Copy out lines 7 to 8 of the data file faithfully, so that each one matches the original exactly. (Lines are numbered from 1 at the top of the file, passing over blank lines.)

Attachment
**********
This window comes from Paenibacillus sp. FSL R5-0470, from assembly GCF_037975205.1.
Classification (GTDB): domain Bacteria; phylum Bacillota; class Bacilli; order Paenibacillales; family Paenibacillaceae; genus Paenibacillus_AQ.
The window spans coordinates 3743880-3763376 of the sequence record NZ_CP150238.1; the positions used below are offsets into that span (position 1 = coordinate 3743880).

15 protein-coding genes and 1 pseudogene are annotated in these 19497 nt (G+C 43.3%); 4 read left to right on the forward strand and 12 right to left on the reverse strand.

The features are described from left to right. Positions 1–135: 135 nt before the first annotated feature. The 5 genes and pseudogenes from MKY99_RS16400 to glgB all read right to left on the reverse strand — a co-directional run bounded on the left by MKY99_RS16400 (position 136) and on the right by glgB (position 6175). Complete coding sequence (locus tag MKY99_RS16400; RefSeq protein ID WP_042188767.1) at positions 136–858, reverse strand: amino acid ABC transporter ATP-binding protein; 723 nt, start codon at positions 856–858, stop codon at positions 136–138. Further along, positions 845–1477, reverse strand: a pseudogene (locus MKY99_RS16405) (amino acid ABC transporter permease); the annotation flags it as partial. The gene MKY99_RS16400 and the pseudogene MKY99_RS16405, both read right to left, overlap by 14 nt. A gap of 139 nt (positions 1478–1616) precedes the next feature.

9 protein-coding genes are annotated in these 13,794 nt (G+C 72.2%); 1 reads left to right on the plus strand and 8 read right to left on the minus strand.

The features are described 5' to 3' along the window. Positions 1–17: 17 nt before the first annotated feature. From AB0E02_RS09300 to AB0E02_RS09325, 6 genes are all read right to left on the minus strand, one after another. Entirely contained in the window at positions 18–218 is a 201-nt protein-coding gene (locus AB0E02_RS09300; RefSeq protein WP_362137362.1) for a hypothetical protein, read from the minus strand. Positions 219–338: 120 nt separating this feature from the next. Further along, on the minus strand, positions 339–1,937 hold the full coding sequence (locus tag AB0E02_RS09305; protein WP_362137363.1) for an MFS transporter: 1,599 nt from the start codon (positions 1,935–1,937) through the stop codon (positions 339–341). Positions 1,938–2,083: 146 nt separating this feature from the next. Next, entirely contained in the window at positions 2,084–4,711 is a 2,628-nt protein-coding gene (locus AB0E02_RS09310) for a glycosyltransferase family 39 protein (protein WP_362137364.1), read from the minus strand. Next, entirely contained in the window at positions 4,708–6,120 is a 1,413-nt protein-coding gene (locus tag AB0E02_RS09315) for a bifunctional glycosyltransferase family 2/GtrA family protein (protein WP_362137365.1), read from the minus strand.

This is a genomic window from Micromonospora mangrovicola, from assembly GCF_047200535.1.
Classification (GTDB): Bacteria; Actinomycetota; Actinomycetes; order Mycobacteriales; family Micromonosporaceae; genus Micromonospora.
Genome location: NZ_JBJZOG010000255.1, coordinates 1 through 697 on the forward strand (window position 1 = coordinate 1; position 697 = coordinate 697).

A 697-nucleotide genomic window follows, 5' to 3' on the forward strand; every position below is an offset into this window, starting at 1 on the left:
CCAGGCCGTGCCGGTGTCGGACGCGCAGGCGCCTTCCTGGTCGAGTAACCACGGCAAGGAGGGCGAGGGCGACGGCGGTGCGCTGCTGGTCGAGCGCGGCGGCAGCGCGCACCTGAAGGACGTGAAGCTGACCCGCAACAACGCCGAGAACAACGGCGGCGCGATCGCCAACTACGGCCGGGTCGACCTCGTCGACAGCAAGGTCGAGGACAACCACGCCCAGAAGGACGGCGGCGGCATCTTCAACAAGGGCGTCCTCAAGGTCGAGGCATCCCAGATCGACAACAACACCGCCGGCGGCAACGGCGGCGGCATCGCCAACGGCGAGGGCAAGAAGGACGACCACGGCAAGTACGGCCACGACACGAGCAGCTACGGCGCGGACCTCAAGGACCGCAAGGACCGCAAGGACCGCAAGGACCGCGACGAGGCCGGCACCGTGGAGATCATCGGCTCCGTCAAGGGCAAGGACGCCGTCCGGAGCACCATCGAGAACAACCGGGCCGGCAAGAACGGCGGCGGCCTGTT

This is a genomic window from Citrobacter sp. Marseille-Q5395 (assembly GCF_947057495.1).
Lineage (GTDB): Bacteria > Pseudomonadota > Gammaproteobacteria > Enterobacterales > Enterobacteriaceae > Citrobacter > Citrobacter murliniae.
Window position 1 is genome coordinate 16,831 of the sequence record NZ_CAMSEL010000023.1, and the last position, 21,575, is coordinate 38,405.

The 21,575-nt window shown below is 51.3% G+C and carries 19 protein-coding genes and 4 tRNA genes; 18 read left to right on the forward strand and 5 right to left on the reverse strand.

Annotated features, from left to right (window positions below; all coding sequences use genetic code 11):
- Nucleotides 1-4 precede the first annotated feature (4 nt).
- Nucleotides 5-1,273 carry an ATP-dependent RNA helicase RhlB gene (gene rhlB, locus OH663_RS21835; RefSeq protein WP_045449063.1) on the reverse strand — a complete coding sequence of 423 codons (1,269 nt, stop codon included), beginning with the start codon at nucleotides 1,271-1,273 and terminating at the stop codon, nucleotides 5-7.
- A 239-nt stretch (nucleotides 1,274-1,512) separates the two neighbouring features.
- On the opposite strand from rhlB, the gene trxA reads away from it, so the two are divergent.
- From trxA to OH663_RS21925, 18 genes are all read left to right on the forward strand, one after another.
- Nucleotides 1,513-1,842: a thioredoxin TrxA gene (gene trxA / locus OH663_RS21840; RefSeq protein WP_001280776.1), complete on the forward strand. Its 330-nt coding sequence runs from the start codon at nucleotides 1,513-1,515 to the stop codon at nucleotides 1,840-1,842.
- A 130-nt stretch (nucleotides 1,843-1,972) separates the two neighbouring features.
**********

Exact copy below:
The features are described 5' to 3' along the window. Positions 1–17: 17 nt before the first annotated feature. From AB0E02_RS09300 to AB0E02_RS09325, 6 genes are all read right to left on the minus strand, one after another. Entirely contained in the window at positions 18–218 is a 201-nt protein-coding gene (locus AB0E02_RS09300; RefSeq protein WP_362137362.1) for a hypothetical protein, read from the minus strand. Positions 219–338: 120 nt separating this feature from the next. Further along, on the minus strand, positions 339–1,937 hold the full coding sequence (locus tag AB0E02_RS09305; protein WP_362137363.1) for an MFS transporter: 1,599 nt from the start codon (positions 1,935–1,937) through the stop codon (positions 339–341). Positions 1,938–2,083: 146 nt separating this feature from the next. Next, entirely contained in the window at positions 2,084–4,711 is a 2,628-nt protein-coding gene (locus AB0E02_RS09310) for a glycosyltransferase family 39 protein (protein WP_362137364.1), read from the minus strand. Next, entirely contained in the window at positions 4,708–6,120 is a 1,413-nt protein-coding gene (locus tag AB0E02_RS09315) for a bifunctional glycosyltransferase family 2/GtrA family protein (protein WP_362137365.1), read from the minus strand.

This is a genomic window from Micromonospora mangrovicola, from assembly GCF_047200535.1.